Today we will run through one way of estimating the intrinsic value of The Cheesecake Factory Incorporated (NASDAQ:CAKE) by estimating the company's future cash flows and discounting them to their present value. Our analysis will employ the Discounted Cash Flow (DCF) model. It may sound complicated, but actually it is quite simple!
We would caution that there are many ways of valuing a company and, like the DCF, each technique has advantages and disadvantages in certain scenarios. For those who are keen learners of equity analysis, the Simply Wall St analysis model here may be something of interest to you.
What's the estimated valuation?
We use what is known as a 2-stage model, which simply means we have two different periods of growth rates for the company's cash flows. Generally the first stage is higher growth, and the second stage is a lower growth phase. In the first stage we need to estimate the cash flows to the business over the next ten years. Where possible we use analyst estimates, but when these aren't available we extrapolate the previous free cash flow (FCF) from the last estimate or reported value. We assume companies with shrinking free cash flow will slow their rate of shrinkage, and that companies with growing free cash flow will see their growth rate slow, over this period. We do this to reflect that growth tends to slow more in the early years than it does in later years.
Generally we assume that a dollar today is more valuable than a dollar in the future, and so the sum of these future cash flows is then discounted to today's value:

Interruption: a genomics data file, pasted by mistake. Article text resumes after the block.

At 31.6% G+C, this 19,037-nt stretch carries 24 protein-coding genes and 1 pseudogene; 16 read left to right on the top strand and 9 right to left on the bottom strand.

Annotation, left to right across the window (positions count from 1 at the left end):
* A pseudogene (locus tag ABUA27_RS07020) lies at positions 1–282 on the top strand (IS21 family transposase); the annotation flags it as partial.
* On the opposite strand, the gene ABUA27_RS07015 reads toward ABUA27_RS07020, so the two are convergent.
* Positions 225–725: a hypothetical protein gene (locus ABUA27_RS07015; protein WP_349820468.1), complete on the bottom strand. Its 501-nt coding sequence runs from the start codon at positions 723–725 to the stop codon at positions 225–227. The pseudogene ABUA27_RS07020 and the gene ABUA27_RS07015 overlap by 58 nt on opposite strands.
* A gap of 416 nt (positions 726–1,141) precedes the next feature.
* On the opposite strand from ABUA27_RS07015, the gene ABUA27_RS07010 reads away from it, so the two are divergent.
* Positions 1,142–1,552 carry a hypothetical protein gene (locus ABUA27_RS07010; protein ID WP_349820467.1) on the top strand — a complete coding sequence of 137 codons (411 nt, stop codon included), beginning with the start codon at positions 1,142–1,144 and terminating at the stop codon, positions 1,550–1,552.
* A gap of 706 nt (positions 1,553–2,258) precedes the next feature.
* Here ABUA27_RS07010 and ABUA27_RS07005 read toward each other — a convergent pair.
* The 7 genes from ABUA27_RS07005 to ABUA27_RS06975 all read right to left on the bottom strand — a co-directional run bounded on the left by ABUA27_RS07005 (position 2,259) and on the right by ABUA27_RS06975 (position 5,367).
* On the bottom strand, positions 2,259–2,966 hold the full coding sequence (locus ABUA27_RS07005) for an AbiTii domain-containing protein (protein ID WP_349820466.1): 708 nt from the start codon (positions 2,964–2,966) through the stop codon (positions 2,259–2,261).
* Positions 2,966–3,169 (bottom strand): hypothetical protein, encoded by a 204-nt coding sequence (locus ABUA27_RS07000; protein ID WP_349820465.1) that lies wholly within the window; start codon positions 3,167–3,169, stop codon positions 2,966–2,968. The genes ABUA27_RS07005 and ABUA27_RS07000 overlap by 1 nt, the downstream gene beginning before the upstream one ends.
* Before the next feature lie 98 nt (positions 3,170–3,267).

10-year free cash flow (FCF) forecast
|Levered FCF ($, Millions)||US$148.5m||US$157.4m||US$179.1m||US$203.9m||US$242.8m||US$268.6m||US$290.2m||US$308.3m||US$323.6m||US$336.8m|
|Growth Rate Estimate Source||Analyst x6||Analyst x6||Analyst x3||Analyst x3||Analyst x2||Est @ 10.64%||Est @ 8.05%||Est @ 6.23%||Est @ 4.96%||Est @ 4.07%|
|Present Value ($, Millions) Discounted @ 9.4%||US$136||US$131||US$137||US$142||US$155||US$156||US$154||US$150||US$144||US$137|
("Est" = FCF growth rate estimated by Simply Wall St)
Present Value of 10-year Cash Flow (PVCF) = US$1.4b
We now need to calculate the Terminal Value, which accounts for all the future cash flows after this ten year period. The Gordon Growth formula is used to calculate Terminal Value at a future annual growth rate equal to the 5-year average of the 10-year government bond yield of 2.0%. We discount the terminal cash flows to today's value at a cost of equity of 9.4%.
Terminal Value (TV)= FCF2030 × (1 + g) ÷ (r – g) = US$337m× (1 + 2.0%) ÷ (9.4%– 2.0%) = US$4.6b
Present Value of Terminal Value (PVTV)= TV / (1 + r)10= US$4.6b÷ ( 1 + 9.4%)10= US$1.9b
The total value is the sum of cash flows for the next ten years plus the discounted terminal value, which results in the Total Equity Value, which in this case is US$3.3b. To get the intrinsic value per share, we divide this by the total number of shares outstanding. Compared to the current share price of US$56.9, the company appears a touch undervalued at a 20% discount to where the stock price trades currently. Remember though, that this is just an approximate valuation, and like any complex formula - garbage in, garbage out.